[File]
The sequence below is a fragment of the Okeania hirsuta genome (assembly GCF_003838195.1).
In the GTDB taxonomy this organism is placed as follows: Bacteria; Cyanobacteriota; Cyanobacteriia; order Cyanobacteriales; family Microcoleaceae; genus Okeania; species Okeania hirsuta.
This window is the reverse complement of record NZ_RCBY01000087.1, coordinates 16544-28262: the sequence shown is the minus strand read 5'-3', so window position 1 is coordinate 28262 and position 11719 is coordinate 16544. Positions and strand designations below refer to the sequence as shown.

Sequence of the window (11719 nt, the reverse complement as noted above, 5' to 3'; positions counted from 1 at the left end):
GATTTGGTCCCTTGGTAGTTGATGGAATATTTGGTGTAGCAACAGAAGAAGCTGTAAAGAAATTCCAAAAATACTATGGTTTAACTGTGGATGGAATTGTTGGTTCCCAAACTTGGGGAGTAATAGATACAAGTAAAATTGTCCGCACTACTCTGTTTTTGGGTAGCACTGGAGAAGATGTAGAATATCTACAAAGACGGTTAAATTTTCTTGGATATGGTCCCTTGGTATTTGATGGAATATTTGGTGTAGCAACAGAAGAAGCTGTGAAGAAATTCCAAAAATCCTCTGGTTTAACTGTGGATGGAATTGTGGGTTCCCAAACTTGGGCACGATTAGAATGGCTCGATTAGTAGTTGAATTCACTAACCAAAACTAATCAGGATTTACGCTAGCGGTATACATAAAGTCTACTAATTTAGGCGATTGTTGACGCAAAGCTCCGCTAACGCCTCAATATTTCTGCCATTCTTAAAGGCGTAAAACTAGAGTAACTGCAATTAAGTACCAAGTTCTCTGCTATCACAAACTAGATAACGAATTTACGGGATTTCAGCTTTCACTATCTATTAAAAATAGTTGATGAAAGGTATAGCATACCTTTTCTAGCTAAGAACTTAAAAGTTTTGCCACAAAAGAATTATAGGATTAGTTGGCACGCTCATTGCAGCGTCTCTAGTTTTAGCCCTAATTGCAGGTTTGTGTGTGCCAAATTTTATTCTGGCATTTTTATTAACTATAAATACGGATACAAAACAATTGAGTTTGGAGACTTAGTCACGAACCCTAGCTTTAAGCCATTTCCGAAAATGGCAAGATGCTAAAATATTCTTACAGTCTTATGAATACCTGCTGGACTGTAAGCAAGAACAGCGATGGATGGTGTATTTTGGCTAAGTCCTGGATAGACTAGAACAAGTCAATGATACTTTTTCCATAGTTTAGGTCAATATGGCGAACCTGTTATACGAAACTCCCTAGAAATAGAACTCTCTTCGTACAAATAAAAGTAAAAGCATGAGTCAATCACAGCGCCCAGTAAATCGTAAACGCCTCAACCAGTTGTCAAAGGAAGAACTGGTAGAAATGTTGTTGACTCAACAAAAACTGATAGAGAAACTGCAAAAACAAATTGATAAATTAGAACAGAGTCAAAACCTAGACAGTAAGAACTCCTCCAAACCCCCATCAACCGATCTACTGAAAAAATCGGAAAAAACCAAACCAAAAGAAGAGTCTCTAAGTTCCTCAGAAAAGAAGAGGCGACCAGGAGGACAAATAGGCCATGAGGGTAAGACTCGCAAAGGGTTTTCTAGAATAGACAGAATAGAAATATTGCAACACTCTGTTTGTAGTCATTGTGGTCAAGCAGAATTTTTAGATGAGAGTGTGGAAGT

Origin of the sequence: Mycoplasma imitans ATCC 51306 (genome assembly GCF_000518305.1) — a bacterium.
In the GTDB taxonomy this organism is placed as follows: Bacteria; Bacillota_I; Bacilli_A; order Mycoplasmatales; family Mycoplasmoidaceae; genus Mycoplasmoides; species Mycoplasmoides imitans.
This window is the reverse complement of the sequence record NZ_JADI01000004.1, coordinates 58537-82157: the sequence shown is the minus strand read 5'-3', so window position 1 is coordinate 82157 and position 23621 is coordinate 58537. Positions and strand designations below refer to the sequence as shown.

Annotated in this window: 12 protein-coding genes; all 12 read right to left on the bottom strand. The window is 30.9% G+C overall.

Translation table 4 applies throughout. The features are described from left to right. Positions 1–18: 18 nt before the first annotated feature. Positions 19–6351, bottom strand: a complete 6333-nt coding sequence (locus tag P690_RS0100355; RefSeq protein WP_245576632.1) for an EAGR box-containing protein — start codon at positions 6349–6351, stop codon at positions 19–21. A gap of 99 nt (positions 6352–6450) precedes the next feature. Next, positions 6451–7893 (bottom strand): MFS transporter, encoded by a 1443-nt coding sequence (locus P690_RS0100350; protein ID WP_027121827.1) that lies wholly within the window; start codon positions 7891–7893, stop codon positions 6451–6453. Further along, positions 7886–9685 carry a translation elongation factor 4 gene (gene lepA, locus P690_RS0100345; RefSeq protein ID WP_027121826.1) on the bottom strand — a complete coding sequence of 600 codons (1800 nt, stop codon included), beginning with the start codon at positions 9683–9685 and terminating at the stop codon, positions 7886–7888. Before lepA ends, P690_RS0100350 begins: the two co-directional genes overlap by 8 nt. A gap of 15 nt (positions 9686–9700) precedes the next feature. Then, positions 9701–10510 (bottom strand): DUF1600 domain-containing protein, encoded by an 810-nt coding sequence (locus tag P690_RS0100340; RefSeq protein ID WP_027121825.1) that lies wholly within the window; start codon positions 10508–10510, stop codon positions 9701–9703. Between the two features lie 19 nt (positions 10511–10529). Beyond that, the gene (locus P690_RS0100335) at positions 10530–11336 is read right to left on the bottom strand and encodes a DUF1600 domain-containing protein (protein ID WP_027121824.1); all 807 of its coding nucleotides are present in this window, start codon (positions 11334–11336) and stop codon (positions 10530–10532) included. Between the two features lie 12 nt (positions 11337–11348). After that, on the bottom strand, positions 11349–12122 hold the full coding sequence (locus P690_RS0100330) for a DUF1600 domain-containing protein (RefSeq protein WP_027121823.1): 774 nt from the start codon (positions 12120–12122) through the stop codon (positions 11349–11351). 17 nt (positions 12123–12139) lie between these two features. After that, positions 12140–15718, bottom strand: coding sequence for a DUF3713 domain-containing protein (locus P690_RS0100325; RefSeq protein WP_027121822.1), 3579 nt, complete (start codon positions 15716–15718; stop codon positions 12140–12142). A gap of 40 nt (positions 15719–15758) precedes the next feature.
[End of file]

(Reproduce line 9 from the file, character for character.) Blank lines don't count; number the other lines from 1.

Annotated in this window: 12 protein-coding genes; all 12 read right to left on the bottom strand. The window is 30.9% G+C overall.